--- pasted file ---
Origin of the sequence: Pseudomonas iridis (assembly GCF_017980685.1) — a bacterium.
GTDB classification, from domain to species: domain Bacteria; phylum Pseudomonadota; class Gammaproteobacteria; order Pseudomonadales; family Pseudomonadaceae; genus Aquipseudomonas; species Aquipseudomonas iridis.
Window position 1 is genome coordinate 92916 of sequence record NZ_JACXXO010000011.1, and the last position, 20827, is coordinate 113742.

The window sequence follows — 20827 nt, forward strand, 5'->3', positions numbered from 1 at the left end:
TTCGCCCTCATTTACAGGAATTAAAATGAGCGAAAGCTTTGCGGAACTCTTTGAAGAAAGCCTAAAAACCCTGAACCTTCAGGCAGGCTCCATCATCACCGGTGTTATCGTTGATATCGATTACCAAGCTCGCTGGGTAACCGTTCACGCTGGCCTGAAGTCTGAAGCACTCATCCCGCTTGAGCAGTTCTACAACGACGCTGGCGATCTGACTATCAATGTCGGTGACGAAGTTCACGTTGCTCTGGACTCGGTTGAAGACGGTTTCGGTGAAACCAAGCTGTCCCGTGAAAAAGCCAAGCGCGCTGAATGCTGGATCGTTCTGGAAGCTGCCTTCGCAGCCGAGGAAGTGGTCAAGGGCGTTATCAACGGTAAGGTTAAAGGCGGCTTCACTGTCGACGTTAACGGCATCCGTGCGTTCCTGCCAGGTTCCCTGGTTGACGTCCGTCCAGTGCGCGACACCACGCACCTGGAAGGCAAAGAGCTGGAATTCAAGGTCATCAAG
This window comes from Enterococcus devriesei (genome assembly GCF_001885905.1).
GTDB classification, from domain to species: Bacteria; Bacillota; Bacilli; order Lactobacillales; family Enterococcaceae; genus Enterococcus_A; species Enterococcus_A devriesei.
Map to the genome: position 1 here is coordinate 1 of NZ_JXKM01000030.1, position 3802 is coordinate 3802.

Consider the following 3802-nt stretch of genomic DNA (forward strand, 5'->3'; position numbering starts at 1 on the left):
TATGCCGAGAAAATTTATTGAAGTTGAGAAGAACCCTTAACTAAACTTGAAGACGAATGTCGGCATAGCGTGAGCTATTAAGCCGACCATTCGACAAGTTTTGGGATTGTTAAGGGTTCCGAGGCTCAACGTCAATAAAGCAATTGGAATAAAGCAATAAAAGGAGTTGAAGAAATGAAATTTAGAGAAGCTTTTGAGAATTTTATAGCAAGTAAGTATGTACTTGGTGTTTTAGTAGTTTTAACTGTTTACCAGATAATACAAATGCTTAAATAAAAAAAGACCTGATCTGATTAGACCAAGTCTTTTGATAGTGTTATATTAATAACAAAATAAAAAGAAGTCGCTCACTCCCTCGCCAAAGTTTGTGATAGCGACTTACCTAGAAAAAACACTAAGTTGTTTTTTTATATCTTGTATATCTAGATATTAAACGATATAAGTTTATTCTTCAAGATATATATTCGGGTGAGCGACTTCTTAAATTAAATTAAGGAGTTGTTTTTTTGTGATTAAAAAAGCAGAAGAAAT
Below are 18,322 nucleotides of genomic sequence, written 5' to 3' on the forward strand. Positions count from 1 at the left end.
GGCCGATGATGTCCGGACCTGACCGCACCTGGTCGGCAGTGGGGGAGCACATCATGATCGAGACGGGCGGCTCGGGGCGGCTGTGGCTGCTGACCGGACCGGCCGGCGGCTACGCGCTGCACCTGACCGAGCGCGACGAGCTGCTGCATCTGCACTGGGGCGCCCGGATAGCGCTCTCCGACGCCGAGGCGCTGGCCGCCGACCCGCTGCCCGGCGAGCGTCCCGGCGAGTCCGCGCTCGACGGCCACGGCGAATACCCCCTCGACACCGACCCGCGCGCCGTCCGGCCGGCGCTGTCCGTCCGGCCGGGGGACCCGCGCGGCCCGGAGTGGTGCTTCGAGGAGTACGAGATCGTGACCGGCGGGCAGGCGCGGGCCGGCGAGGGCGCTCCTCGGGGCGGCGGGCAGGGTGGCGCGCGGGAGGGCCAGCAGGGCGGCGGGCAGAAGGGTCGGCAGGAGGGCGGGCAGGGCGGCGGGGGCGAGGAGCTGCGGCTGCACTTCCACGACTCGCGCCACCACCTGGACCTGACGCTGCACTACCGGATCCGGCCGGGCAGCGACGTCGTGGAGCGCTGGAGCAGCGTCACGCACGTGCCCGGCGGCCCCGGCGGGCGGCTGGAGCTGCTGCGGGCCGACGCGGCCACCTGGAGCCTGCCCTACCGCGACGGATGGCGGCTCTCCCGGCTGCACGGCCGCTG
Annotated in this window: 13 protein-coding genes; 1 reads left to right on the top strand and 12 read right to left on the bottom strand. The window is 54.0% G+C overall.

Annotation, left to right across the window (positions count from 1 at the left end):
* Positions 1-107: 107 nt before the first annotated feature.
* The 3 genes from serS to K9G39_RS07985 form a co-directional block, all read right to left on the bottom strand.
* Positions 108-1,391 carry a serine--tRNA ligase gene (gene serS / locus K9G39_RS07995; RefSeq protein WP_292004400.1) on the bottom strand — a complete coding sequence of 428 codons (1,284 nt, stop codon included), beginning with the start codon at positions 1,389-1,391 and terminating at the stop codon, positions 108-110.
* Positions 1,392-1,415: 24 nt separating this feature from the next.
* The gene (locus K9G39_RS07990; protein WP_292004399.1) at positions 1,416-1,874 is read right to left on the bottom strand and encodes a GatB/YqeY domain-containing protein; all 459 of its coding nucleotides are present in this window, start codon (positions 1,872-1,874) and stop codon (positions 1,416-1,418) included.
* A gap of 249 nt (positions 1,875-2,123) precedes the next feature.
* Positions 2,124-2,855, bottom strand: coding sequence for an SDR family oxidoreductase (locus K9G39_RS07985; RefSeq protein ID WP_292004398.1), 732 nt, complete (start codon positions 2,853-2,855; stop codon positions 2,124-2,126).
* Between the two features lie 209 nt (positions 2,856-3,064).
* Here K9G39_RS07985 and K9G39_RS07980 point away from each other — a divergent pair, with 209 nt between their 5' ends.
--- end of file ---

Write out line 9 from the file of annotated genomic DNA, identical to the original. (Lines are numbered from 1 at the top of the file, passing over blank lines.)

Consider the following 3802-nt stretch of genomic DNA (forward strand, 5'->3'; position numbering starts at 1 on the left):